Local News story on FMS - New Drugs being studied

Discussion in 'Fibromyalgia Main Forum' started by GooGooGirl, Sep 3, 2003.

  1. GooGooGirl

    GooGooGirl New Member

    I just saw a story on my local news channel about FMS. Here is the transcript of the story:

    For more than 20 years, Elizabeth Tross-Deamer suffered the pain of fibromyalgia. She started taking a new medication --pregabalin -- and her pain subsided. "The memory is better. My relationships are better. People like me a lot more." For the first time in years, this wine author can sleep at night, giving her back energy and stamina during the day.

    Bernadine Smith took a different drug -- milnacipran -- and had similar results. Bernadine Smith has fibromyalgia "I didn't have as much depression. I wasn't as fatigued."

    Doctor Philip Mease is testing both drugs in separate studies.

    Philip J. Mease, M.D. Rheumatologist
    Swedish Hospital Medical Center, Seattle, WA
    "At least a third of the patients in both trials have experienced, roughly, a 50-percent reduction in pain."

    The drugs come from different families--pregabalin is a pain reliever, milnacipran an anti-depressant.

    Philip J. Mease, M.D. "What both of these medications are doing are restoring to a more natural balance the neuro-chemicals in the brain that are off kilter in this condition."

    Both drugs are still in trials, but for these two women, the verdict is already in.

    The most common side effects in the pregabalin trial were mild dizziness, which went away as drug use continued. For milnacipran, it was nausea. Pregabalin could be approved next year. Milnacipran will likely be approved in two years.

    PREGABALIN: Of 529 patients in phase II of the pregabalin study, 29 percent of treated patients reported at least a 50-percent reduction in pain compared to a 13-percent reduction in patients who were given a placebo. The drug also improved sleep quality in patients. The most common side effects were mild dizziness, which went away as drug use continued. Pregabalin is being studied as a treatment for seizures and neuropathy also. The drug could be approved next year.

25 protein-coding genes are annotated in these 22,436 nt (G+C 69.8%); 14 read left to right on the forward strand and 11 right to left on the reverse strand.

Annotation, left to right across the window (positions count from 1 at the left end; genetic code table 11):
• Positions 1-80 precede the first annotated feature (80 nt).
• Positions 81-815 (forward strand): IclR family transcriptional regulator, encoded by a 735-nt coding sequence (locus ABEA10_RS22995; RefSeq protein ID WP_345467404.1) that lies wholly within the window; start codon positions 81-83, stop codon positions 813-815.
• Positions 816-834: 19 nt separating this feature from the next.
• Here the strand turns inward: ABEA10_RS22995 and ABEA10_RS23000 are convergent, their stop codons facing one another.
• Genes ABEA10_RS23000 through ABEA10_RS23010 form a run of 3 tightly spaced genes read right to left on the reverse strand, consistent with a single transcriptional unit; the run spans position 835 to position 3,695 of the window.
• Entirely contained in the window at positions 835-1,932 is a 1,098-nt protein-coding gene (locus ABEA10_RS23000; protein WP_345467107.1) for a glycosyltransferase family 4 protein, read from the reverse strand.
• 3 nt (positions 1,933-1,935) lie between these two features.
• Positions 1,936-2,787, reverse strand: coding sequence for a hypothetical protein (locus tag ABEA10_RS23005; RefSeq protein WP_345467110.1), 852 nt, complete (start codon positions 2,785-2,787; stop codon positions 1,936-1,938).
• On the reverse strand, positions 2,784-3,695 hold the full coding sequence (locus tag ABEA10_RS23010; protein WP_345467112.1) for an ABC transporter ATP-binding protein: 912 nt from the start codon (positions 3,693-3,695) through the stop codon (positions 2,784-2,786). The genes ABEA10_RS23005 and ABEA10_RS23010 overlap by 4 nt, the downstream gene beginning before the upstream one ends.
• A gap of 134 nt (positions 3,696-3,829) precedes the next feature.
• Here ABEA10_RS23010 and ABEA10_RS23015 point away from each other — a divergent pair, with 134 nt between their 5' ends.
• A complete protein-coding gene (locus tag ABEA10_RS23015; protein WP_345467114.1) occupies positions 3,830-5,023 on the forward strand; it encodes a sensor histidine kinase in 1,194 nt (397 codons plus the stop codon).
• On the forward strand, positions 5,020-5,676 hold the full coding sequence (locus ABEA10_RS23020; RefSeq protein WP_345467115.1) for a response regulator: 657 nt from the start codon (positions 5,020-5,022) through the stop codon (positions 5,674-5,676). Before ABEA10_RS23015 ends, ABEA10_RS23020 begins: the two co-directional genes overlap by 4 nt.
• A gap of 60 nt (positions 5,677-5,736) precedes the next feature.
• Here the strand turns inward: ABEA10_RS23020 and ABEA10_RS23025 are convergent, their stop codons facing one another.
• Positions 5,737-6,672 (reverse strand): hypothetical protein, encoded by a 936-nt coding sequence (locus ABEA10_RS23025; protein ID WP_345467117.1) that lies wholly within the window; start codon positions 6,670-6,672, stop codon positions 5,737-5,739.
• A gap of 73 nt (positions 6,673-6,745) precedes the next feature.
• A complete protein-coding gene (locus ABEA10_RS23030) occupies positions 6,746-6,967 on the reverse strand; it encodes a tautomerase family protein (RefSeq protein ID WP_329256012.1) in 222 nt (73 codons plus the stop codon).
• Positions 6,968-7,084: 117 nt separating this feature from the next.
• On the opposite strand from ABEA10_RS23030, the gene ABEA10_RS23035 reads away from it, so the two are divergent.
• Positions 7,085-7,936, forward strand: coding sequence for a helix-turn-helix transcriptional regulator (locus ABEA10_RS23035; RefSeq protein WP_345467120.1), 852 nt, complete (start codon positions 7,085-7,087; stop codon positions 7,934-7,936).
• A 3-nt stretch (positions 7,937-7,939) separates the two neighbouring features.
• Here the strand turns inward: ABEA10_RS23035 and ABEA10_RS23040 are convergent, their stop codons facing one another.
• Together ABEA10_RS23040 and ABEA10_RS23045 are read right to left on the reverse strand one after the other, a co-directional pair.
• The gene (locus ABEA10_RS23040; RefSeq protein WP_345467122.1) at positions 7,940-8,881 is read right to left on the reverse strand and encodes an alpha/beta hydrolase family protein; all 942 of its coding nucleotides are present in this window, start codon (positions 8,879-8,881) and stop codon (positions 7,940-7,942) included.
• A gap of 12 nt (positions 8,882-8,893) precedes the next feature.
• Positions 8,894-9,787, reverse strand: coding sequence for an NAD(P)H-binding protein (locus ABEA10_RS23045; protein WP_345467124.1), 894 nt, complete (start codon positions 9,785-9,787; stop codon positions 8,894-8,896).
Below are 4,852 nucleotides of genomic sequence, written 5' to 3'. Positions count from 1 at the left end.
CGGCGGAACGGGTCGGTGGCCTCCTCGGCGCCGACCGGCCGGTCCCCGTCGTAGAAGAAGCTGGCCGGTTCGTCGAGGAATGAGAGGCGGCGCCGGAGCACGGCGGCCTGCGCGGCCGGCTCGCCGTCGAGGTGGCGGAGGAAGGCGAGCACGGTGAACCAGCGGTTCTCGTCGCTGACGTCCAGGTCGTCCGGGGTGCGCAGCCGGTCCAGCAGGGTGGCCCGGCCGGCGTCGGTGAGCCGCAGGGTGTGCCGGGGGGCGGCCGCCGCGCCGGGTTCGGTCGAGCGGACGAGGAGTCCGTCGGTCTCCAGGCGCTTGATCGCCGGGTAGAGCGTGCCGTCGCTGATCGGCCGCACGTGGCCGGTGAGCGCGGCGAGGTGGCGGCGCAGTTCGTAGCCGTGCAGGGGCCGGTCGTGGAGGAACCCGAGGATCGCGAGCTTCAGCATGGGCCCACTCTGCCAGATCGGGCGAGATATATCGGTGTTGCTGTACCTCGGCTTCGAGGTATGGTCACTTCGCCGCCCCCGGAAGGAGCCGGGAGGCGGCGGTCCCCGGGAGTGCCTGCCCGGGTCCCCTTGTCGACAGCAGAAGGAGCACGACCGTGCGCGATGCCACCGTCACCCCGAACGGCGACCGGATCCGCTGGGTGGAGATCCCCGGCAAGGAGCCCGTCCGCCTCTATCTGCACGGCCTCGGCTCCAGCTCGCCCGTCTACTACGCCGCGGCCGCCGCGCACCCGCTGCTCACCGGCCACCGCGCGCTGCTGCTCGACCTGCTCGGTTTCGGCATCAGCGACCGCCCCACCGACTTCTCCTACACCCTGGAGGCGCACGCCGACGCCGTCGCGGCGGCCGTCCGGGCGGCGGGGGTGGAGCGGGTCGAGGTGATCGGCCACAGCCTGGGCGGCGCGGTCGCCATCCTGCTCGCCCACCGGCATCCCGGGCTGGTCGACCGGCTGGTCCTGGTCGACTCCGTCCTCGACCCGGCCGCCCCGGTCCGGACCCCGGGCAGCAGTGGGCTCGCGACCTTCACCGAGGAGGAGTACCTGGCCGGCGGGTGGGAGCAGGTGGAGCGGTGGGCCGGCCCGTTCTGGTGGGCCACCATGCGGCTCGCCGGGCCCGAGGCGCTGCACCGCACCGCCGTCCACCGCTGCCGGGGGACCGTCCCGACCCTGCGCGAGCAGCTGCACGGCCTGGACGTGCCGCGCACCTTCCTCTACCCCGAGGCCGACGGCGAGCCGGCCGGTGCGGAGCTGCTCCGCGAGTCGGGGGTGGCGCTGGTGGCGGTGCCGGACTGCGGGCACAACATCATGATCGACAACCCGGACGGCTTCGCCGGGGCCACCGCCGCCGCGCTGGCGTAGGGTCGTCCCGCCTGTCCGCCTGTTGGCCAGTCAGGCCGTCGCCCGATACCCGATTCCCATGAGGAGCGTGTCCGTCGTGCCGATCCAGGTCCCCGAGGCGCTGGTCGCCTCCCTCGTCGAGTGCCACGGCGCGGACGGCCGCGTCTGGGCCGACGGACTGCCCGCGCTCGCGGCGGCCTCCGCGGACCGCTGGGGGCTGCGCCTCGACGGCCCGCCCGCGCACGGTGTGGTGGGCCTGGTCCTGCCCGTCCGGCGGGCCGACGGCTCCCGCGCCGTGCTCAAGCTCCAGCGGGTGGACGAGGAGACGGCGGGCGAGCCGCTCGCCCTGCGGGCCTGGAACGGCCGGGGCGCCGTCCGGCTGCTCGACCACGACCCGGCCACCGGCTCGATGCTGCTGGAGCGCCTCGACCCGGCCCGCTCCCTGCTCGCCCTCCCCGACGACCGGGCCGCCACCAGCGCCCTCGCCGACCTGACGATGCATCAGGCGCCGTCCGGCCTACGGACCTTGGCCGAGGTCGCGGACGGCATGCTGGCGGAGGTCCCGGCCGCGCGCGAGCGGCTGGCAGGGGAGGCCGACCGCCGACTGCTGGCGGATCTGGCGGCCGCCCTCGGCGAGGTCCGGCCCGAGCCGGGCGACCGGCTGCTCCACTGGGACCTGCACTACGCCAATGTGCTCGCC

MILNACIPRAN: In phase II of the milnacipran study involving 95 patients, 87 percent of treated patients reported improvement compared to 33 percent in the placebo group. About 36 percent of treated patients reported at least a 50-percent reduction in pain intensity compared to 9 percent of patients who were treated with a placebo. Patients also showed improvements in depressed mood. One side effect in the milnacipran study was nausea. The drug will likely be approved in two years. Milnacipran is already approved in other countries, including France and Japan, as an anti- depressant. More than 1 million people have used the drug.

    Dr. Mease says fibromyalgia has been a difficult condition to treat but new research is promising. He adds, "Now that the medical community is taking fibromyalgia more seriously because of biological understanding, companies are now willing to put in resources to find ways to help."


    [This Message was Edited on 09/03/2003]
  2. chickadee

    chickadee New Member

    about Pregablin several weeks ago. I printed it and took it to my rheumatologist. He was familiar with the doctors and very impressed by it but of course, not available yet for me to try. I'll keep watching for it's release.
  3. badangel3

    badangel3 New Member

    and did some on line research and found that this is the second study for this medication. It was recalled last year because of major side effects. jackie

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